As a former auto industry employee, (and having about half my family in the car mfg biz) I can sympathize with your statement. Everything you say is true.. to some extent.
But the malaise is far too complicated to go into in a short forum...
The HG and trans problems were NOT due to either Unions or Top Mgmt directly. They were due to "value engineering". Which the Japanese (and Germans) ALSO do.
But if you think that it will all be solved by buying Japanese you may be in for a surprise.
The operative word is REASONABLE value... The Taurus, even with it's Head Gasket and Tranny history is STILL a good deal.
And before you throw too many rocks at Ford, look at the owner satisfaction/reliability ratings for Jaguar, before and after.

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FORD: 1986-97 TAURUS LINCOLN-MERCURY: 1986-97 SABLE
This TSB article is being republished in its entirety to include 1996 and '97 model year vehicles and revise the labor operations.
ISSUE: Premature wear on the inner edges of the rear tires may be caused by rear camber and toe settings that are not within specification.
ACTION: Reset the rear camber and toe to specification. If the camber cannot be set to specification, install a new Rear Suspension Adjustable Camber Kit. Refer to the Instruction Sheet included in the kit for installation details.
The Rear Suspension Adjustable Camber Kit (-5K751-) contains the following components:
Eight (8) Flatwashers Six (6) Tab Washers (Spacers) Four (4) Hex Head Bolts Four (4) Hex Flange Nuts One (1) Instruction Sheet (I.S. 5732 or 6416)
PART NUMBER PART NAME E7DZ-5K751-A Rear Suspension Adjustable Camber Kit (Wagons) E7DZ-5K751-B Rear Suspension Adjustable Camber Kit (Sedans)
OTHER APPLICABLE ARTICLES: NONE
SUPERSEDES: 95-5-6
WARRANTY STATUS: Eligible Under The Provisions Of Bumper To Bumper Warranty Coverage
OPERATION DESCRIPTION TIME 962603A Rear Camber And Toe Check, Install Camber Kit, Set Rear Camber And Toe - Wagons Only 2.8 Hrs. 962603B Rear Camber And Toe Check, Install Camber Kit, Set Rear Camber And Toe - Sedans Only 2.9 Hrs.
DEALER CODING BASIC PART NO. CONDITION CODE 5K751 07
OASIS CODES: 303000, 304000, 306000
--------------------------------------------------------------------------------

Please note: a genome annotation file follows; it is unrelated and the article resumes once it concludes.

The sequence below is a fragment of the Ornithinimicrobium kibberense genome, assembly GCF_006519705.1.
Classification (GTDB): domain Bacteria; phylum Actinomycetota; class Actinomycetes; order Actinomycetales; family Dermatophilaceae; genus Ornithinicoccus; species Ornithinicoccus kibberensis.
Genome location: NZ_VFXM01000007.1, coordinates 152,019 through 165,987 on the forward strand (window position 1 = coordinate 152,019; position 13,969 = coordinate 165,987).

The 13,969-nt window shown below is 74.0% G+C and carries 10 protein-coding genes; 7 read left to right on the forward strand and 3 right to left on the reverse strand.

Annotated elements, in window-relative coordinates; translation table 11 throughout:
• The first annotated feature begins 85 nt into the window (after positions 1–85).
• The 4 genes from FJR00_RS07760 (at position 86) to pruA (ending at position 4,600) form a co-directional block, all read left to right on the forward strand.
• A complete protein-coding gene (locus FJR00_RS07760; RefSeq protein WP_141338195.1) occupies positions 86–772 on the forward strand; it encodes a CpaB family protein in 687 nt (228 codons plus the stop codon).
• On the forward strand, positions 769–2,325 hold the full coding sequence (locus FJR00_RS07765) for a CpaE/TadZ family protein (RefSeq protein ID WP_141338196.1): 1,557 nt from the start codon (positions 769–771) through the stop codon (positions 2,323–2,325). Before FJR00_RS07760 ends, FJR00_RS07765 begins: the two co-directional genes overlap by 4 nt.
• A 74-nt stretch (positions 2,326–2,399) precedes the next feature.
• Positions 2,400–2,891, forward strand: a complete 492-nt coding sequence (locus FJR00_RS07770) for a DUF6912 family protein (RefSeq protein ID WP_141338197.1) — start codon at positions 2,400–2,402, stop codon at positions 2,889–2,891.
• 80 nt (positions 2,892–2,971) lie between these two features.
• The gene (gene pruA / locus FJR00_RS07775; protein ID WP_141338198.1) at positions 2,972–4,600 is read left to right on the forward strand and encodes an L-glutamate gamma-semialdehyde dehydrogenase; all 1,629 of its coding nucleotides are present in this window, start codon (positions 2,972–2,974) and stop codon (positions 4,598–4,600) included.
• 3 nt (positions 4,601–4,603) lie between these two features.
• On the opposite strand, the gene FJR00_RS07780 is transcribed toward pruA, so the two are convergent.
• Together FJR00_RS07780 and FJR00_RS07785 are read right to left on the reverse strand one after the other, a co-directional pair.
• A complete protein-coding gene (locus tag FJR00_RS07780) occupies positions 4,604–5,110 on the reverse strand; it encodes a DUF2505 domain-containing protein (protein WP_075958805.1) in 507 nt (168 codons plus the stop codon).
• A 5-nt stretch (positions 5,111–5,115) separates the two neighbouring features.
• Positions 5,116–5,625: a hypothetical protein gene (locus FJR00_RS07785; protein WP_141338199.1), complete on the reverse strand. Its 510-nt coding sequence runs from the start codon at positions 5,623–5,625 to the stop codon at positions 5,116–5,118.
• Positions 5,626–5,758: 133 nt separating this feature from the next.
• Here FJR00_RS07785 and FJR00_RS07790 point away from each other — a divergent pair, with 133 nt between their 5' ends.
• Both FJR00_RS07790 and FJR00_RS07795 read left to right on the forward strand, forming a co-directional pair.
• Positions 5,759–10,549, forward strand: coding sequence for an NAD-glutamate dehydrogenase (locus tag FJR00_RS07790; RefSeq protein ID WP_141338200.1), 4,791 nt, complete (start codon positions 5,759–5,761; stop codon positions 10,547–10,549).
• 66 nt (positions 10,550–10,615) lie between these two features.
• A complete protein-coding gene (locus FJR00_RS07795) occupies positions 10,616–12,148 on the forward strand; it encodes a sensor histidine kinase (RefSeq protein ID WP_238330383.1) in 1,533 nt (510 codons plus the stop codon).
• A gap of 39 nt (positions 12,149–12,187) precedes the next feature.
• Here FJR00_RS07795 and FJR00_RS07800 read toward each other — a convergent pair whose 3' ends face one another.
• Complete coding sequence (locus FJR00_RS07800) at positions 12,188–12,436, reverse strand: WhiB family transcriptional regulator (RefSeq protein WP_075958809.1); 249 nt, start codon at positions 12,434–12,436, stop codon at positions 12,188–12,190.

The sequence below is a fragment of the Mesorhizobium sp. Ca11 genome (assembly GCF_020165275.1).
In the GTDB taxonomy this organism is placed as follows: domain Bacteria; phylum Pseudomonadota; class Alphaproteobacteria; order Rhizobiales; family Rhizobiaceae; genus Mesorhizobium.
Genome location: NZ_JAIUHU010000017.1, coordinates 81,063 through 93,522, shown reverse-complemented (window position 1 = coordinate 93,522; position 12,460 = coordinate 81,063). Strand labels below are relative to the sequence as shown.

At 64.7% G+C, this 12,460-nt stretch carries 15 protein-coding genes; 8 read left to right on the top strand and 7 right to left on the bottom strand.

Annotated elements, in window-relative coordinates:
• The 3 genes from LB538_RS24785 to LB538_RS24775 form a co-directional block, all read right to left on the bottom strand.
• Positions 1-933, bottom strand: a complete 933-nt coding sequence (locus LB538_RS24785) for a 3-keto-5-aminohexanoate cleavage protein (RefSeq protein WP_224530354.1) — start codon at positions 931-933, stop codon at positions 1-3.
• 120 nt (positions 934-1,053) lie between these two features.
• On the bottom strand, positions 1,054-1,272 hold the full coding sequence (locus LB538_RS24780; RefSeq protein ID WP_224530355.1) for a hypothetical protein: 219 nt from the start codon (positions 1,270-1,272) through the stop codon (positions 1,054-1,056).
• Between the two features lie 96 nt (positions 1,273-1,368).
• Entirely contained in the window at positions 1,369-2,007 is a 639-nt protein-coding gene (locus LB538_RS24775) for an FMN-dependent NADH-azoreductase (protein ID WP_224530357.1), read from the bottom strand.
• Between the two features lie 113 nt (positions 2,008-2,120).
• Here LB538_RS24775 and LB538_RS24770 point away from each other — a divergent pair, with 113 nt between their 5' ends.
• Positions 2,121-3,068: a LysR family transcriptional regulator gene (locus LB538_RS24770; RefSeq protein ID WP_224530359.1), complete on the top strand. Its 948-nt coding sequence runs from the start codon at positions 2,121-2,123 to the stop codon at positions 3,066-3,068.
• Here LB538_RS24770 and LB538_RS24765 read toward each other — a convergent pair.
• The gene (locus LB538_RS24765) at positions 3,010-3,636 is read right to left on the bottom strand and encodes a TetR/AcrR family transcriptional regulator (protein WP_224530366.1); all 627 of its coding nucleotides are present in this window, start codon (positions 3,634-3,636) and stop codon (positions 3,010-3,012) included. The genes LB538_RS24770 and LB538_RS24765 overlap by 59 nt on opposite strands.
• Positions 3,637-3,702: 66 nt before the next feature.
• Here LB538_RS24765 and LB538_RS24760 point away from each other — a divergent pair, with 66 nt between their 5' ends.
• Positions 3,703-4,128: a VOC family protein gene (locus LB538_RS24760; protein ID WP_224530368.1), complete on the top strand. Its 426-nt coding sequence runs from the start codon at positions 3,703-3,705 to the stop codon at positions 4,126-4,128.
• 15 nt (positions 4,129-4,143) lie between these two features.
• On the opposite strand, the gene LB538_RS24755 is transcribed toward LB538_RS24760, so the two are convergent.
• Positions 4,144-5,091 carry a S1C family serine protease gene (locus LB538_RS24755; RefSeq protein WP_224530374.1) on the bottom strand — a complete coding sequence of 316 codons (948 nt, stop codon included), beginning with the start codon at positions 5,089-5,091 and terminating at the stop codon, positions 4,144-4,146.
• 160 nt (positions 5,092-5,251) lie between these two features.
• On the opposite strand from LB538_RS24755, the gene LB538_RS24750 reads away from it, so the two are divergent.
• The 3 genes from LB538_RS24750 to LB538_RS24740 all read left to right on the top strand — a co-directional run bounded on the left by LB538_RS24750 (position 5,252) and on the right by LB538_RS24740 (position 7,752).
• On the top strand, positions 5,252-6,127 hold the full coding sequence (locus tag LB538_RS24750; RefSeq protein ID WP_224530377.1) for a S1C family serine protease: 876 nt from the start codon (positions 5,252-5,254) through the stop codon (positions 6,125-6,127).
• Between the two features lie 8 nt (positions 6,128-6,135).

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Thanks for your response.
I asume that this info if I take it to a ford dealer they will know what Im to order ?
Regards

that
car.
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Considering it is a TSB issued by Ford, with Ford part numbers, you draw the conclusion.

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Could the installation of the kit be a DIY job?

that
car.
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Yes, it is very easy to do.

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By chance do you know the cost of the kit?

told
after
bolts.
a
blow
Any
have
to
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No, don't remember.

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I bought a 94 Taurus wagon 3 months ago and thanks to in part the excellent advice on this board I'm a happy camper. I have a fine mechanic that came with the car, he isn't afraid to suggest ideas, keep on the maintenance, carefully go over any upcoming problem, and luckily work for less than the common ripoff artists.
Sure the VSS needed changing, and the water pump turned out to be making more than noise. I can't stand the Overdrive bullshit, but overall its a decent car even at 120K. Goofy things happen like the wipers stop at the top when finished.
One key was taking care of common problems early, like a worn out key tumbler, some duct tape on the alternator, small brake noises, back door rattles,new shocks in rear.
Its no Lincoln Continental...
wrote: